Loving an abuser – friends and family of the victim

Many of us may have heard a story about or know someone who has been in an abusive relationship. Some of the people reading this might even be able to identify as someone who has been in an abusive relationship themselves. For many people who find themselves in this situation, just leaving the relationship isn’t necessarily that easy. Outsiders who observe this conundrum are often confused and frustrated. Why would someone stay in a relationship where they are being made to feel that way? Why can’t they see that they deserve better?

There may be many reasons why a person would choose to remain in such a relationship (such as financial security or for the sake of children). Sometimes, though, the only major reason is that the victim still has an affection for the abuser. Dr. Joseph M Carver has written an article about this to help people understand both the situation and the ways that they can help someone who finds themselves there. The following is paraphrased from his work:

    • In some cases your loved one may have been given a choice – the relationship or the family. Choosing the family will likely result in severe personal and social consequences – and so family will often come second.
    • If the victim is being told that family and friends have it out for them (which you very well might), putting pressure on the victim will only serve to prove this. Pressure can come in the form of contacts, comments and communications.
    • Contacts with your loved one may be met with hostility. If the victim has to endure a tirade of accusations from the abuser each time someone calls, you can imagine they might eventually come to resent the friction “you” are causing in their home. Girl-Talking-On-Phone
    • It is best to establish predictable scheduled contacts, such as a weekly phone call. Random contacts may be viewed as an attempt to check up on the person. Talking regularly is important to maintain contact, offer help and also remind the abuser that family and friends are nearby. Don’t bring up the relationship unless it is brought up.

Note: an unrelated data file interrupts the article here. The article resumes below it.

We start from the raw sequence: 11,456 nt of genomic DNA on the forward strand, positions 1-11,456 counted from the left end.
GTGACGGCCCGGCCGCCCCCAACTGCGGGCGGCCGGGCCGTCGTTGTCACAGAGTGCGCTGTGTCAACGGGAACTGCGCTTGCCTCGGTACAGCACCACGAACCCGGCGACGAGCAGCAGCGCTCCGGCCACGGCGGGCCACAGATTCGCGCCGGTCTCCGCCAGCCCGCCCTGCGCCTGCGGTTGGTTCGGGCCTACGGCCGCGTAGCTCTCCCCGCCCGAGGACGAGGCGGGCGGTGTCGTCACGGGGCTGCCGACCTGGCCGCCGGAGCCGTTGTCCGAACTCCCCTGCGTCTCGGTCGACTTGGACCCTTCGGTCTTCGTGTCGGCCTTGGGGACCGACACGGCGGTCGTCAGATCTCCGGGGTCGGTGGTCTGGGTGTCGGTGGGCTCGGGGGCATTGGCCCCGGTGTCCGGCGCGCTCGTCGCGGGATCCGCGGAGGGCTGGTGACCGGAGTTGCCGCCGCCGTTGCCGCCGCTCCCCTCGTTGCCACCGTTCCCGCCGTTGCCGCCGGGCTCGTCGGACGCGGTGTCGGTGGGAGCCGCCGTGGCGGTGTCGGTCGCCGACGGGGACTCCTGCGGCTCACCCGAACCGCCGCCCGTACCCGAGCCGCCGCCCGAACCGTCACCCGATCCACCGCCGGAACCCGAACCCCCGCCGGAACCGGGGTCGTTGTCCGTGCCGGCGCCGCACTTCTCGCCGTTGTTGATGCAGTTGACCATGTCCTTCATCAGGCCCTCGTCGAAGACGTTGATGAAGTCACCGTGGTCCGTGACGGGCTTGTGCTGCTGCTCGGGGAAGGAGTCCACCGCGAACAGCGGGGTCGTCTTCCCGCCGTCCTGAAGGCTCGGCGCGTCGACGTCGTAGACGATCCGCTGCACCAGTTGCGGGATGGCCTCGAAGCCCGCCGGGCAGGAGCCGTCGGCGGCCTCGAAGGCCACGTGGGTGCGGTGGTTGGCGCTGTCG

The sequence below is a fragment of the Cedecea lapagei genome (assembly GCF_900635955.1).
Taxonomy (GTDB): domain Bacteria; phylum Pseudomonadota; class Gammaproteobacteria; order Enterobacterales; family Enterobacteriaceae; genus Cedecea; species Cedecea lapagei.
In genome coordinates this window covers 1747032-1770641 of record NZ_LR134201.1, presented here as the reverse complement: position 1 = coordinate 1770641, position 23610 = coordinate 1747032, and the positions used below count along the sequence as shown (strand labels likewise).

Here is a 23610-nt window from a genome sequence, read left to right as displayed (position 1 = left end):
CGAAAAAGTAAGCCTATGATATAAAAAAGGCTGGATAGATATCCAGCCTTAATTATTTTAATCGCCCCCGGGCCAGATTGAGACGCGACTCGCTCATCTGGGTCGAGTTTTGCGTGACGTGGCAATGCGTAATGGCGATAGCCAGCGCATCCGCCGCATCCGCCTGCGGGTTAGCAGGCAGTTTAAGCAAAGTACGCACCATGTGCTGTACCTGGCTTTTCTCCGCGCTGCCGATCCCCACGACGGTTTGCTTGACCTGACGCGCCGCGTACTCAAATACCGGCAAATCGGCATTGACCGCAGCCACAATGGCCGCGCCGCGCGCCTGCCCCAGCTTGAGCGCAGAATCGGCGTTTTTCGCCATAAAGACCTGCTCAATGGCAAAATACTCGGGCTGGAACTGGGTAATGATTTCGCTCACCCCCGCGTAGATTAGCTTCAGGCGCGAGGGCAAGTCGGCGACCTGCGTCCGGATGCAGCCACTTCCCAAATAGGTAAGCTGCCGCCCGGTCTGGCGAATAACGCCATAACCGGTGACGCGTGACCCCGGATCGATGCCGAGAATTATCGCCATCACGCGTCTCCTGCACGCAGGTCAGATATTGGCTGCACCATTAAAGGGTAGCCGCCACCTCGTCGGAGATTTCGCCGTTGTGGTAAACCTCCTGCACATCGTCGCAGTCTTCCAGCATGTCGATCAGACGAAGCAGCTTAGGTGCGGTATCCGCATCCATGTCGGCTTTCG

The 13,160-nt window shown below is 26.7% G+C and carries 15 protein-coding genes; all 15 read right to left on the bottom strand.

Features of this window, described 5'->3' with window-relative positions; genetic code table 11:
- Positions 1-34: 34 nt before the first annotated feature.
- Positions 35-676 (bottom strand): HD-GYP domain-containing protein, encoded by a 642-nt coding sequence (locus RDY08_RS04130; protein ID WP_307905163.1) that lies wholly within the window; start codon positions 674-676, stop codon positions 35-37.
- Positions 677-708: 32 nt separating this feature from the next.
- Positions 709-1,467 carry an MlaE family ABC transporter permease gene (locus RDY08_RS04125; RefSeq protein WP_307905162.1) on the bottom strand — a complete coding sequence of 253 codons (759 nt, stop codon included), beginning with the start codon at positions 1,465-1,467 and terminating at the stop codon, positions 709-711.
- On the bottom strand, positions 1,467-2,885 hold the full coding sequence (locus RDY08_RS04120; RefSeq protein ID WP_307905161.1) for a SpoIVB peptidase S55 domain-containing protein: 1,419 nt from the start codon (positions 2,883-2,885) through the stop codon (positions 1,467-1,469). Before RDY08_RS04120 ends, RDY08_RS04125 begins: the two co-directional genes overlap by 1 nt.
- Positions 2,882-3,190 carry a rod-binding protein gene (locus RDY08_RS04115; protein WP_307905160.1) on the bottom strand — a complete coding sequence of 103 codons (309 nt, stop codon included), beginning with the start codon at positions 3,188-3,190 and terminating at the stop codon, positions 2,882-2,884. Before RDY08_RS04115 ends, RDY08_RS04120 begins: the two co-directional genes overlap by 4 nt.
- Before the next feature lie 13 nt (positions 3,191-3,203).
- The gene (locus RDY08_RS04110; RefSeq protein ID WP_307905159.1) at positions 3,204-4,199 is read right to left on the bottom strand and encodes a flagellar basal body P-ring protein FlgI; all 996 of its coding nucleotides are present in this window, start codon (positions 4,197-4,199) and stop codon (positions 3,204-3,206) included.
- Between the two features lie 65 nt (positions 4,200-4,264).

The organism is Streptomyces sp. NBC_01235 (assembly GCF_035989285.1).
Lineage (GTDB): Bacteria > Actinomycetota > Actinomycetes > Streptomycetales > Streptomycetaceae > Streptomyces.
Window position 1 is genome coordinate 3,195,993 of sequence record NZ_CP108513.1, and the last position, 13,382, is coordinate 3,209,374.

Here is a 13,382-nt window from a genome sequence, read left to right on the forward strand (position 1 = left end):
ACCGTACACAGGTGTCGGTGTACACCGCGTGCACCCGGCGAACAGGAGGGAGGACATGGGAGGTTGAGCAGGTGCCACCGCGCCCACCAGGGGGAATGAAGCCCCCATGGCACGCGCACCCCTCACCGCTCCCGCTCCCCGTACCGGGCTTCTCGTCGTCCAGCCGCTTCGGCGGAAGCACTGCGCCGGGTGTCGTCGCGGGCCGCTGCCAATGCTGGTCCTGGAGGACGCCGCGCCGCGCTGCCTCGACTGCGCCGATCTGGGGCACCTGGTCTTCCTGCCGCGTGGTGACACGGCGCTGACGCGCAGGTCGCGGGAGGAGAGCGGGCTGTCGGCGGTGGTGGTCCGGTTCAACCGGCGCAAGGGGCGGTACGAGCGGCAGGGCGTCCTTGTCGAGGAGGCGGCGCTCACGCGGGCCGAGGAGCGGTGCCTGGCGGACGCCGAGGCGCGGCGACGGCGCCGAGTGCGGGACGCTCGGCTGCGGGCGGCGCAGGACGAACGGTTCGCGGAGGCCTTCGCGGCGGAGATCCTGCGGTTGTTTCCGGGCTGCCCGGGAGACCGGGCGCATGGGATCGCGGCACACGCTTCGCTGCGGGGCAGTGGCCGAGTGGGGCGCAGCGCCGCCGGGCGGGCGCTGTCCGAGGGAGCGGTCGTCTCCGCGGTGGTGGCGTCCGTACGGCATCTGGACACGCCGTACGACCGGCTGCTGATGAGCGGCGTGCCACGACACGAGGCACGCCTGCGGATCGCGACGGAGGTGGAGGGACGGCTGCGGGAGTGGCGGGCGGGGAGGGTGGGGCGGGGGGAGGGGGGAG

• Try to maintain traditional and special contacts with your loved one – birthdays, holidays, etc.
    • Try to keep an open communication channel (phone calls, letters, cards, email).
    • Don’t take victim’s behaviour personally – it may be a form of survival or a way to reduce stress. The victim needs to know they are not rejected because of their behaviour.
    • Victims are often painfully aware of their situation and don’t need to be reminded. People will generally try to avoid those who serve to remind them of emotionally painful things.
    • When a victim does attempt to open up to you, it is important not to jump too quickly to put a plan into action. Listen, and offer support such as reassuring that you will be behind any decision they need to make. Many victims will need an exit plan that takes months and at this point they may be just gathering information.
    • Each situation is different and usually very complex. Sometimes counselling support is needed. A consultation with a mental health professional or an attorney may also be needed.
    • Remain calm and await an opportunity to show your love and support – responding aggressively toward the abuser will usually result in additional difficulties for your loved one.
    • In some cases, the victim might be someone you are already supporting financially or in another way (such as a teenage child or young adult). Though it may be difficult when you receive angry responses to phone calls or other contacts, withdrawing that support only makes your loved one more dependant on the abuser.

View the entire article – Love and Stockholm Syndrome: The Mystery of Loving an Abuser 


About Elim

Elim Counselling Services is a Christian Counselling ministry that provides professional counselling for individuals, couples and families. If you are not familiar with Elim Counselling and your first contact with us is online, we would be happy to hear from you. To book an appointment or make an inquiry please contact us by calling (613) 699-1677 or by email at mhart@elimcounsellingministry.com. All inquiries are treated with the strictest of confidence.


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